Entropy as a Measure of Log Variability

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Process mining algorithms fall in two classes: imperative miners output flow diagrams, showing all possible paths, whereas declarative miners output constraints, showing the rules governing a process. But given a log, how do we know which of the two to apply? Assuming that logs exhibiting a large degree of variability are more suited for declarative miners, we can attempt to answer this question by defining a suitable measure of the variability of the log. This paper reports on an exploratory study into the use of entropy measures as metrics of variability. We survey notions of entropy used, e.g. in physics; we propose variant notions likely more suitable for the field of process mining; we provide an implementation of every entropy notion discussed; and we report entropy measures for a collection of both synthetic and real-life logs. Finally, based on anecdotal indications of which logs are better suited for declarative/imperative mining, we identify the most promising measures for future studies. For estimating overall entropy, global block and k-nearest neighbour estimators of entropy appear most promising and excel at identifying noise in logs. For estimating entropy rate we identify Lempel–Ziv and certain variants of k-block estimators performing well, and note that the former is more stable, but sensitive to noise, while the latter is less stable, being sensitive to cut-off constraints determining block size.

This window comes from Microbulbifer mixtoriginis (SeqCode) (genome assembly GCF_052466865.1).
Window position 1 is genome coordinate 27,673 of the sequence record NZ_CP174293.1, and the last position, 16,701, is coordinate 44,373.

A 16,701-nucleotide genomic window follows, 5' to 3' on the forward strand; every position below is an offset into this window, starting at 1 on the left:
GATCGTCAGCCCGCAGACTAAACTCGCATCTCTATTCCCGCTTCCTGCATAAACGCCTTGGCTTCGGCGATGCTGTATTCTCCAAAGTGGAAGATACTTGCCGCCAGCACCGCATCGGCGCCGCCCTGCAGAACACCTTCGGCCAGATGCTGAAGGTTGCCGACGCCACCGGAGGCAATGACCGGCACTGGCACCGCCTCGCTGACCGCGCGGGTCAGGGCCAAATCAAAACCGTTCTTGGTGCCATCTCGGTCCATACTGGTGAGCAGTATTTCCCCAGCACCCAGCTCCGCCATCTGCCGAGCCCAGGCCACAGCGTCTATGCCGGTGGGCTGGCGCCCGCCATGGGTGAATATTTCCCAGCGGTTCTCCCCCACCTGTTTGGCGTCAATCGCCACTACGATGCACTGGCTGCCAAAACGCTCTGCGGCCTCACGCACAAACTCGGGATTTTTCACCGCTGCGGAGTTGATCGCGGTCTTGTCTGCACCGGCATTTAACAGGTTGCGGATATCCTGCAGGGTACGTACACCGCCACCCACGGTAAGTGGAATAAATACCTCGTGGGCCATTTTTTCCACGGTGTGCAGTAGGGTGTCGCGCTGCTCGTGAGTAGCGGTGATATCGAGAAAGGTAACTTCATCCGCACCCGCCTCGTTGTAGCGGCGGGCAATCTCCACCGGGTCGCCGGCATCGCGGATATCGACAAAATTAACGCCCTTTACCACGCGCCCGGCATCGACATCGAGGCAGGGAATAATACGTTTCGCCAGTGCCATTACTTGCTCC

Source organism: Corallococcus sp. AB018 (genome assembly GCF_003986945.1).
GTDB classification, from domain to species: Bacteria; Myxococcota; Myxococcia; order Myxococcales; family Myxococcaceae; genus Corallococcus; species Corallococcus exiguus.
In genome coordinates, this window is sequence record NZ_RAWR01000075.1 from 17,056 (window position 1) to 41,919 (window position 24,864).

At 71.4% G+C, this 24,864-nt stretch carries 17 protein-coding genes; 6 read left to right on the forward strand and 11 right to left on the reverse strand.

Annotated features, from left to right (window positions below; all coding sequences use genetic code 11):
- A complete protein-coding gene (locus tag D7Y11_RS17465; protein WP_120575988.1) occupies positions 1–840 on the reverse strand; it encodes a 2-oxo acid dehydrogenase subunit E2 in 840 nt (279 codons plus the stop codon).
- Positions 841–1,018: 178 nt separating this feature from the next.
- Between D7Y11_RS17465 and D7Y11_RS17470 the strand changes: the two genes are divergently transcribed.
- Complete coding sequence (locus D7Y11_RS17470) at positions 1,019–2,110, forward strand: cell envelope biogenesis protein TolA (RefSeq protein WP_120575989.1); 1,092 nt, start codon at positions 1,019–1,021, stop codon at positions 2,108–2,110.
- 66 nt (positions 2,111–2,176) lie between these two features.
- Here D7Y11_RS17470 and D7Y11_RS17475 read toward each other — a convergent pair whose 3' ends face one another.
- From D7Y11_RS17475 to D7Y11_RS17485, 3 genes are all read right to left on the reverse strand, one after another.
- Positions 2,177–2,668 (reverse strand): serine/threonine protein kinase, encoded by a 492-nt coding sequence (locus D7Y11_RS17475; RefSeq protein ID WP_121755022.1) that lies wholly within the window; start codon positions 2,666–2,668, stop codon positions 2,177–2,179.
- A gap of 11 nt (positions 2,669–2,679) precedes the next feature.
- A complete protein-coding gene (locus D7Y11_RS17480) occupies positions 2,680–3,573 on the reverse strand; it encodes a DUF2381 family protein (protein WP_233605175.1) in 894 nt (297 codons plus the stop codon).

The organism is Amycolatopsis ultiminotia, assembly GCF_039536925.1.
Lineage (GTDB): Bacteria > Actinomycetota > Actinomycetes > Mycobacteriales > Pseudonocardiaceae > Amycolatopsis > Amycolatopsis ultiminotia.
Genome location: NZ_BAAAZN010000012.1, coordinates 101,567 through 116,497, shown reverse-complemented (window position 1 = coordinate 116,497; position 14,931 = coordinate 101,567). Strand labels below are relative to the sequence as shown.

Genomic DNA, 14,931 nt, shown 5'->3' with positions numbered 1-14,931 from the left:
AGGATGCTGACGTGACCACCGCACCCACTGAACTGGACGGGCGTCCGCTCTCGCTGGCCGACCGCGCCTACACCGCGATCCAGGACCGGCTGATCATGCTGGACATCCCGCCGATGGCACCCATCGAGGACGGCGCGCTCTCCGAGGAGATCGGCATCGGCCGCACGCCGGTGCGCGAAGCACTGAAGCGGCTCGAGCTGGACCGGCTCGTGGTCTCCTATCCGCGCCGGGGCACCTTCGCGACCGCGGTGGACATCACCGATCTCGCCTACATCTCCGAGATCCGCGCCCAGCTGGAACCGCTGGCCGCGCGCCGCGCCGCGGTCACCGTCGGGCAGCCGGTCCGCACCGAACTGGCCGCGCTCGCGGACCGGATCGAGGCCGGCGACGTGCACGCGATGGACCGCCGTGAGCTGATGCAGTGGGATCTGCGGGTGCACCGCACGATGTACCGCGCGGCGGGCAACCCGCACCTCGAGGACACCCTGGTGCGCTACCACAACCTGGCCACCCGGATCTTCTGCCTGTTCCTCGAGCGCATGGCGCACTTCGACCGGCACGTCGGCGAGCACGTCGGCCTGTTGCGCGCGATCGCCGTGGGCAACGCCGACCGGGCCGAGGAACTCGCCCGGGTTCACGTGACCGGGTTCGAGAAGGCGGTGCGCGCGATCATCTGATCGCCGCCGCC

Original languageEnglish
JournalJournal on Data Semantics
Issue number2
Pages (from-to)129–156
Number of pages28
Publication statusPublished - 14 Jun 2019

    Research areas

  • Faculty of Science - Process Mining, Hybrid Models, Process Variability, Process Flexbility, Information Theory, Entropy, Knowledge Work

ID: 222547390